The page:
"The Question of Bruno" is a remarkably good collection of stories that continually engage the reader. Like many first works of fiction, the stories, while fictional, appear to draw heavily from Hemon's own experiences, particularly those of living under Marshall Tito's communism and the implosion of Yugoslavia which followed Tito's death, of growing up in a family with roots in both Serbia and the Ukraine, and, ultimately, living and writing in a language not his own.
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8 of 9 people found the following review helpful By blah on June 20, 2000
Format: Hardcover
A collection of vivid episodes that come forth so fresh, and with such bracing clarity, that it elevates the exercise of reading to something else--a great understanding, maybe. No one is writing like Hemon. I can't think of another writer who sends his dispatches with such orginality--except for Denis Johnson.
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10 of 12 people found the following review helpful By peter wild on November 6, 2000
Format: Hardcover
You don't get far with "The Question of Bruno" without knowing a little about Aleksander Hemon, so here goes : born in Sarajevo in 1964, emigrated to Chicago in 1992, took a series of menial job-type-jobs (bus boy, waiter, you get the picture) and wrote - in English, not his first tongue - at night or whenever else he could. Oh, and you wont find a single bit of Hemon-related information that does not include a reference to Nabokov. Hemon is the new Nabokov, you see?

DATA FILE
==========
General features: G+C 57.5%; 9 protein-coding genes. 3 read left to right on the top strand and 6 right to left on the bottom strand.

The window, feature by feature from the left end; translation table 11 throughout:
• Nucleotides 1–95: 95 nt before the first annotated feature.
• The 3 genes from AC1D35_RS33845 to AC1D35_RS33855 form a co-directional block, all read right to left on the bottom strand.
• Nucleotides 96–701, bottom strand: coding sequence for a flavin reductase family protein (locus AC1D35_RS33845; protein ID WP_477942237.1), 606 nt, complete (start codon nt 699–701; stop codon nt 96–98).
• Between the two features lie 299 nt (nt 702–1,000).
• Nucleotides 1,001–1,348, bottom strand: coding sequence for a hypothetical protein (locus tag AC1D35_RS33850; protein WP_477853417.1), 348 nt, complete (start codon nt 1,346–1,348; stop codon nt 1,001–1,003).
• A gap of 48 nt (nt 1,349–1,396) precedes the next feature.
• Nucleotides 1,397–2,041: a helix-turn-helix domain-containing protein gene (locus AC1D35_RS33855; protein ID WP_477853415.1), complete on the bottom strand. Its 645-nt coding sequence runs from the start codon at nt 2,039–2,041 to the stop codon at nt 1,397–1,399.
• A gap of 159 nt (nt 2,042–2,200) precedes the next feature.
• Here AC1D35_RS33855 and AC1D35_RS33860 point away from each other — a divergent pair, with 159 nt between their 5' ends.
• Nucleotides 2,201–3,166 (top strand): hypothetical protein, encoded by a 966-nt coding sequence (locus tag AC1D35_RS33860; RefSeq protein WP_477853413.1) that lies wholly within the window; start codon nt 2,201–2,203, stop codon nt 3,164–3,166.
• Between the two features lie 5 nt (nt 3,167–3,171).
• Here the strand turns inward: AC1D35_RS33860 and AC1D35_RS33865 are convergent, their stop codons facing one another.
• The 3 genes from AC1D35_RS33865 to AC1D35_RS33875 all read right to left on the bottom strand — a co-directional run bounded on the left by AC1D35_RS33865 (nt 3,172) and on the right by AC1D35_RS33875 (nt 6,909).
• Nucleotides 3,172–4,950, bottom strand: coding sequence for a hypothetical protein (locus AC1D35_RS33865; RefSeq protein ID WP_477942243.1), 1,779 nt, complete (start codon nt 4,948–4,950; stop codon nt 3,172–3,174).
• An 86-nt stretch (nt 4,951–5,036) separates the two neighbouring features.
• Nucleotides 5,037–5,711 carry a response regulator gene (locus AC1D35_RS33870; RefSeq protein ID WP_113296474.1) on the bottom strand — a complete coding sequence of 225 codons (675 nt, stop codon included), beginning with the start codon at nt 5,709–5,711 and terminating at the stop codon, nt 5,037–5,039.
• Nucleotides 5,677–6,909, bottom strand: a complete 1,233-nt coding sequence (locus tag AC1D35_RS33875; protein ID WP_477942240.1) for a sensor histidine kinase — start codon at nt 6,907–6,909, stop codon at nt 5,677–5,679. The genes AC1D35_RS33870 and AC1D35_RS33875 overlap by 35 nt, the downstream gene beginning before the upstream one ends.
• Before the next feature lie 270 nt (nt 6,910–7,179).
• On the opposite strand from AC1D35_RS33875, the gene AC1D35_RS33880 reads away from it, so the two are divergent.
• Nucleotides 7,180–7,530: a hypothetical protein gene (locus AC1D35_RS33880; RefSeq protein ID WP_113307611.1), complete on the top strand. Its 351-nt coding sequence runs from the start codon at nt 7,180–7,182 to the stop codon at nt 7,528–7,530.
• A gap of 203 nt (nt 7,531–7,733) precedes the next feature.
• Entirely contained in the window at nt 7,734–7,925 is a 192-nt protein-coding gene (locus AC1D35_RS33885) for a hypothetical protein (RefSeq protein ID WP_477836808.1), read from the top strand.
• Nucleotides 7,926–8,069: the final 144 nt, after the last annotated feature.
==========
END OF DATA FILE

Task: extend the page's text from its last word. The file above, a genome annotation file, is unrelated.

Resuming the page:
"The Question of Bruno" is made up of seven shortish short stories and one not-quite-a-novella. In "The Sorge Spy Ring" (an intensely irritating story to read, it has to be said, due to the huge number of footnotes), Hemon relates how - following reading a book on a charismatic WWII spy called Sorge - he started believing his own father was a spy. The footnotes act as a synopsis of the biography young Hemon read. Prior to the Sorge story, we hear about Alphonse Kauders, who knew Sorge. The Kauder story is funny. This seems to surprise people for whatever reason. You can hear them bubbling at fashionable parties. He comes from Sarajevo? Yes, and he's funny. The Alphonse Kauders story is funny like Vonnegut (funny like "Hocus Pocus"). Elsewhere - in "Islands", in the lovely "The Accordion" - Hemon explores his past, his ancestry, his "Hemonhood", the relation of Hemon(s) to the world and to history.
Some of the stories are good. Some of the stories are beautiful. All of the stories - even the irritating ones - show potential. That is the most important word.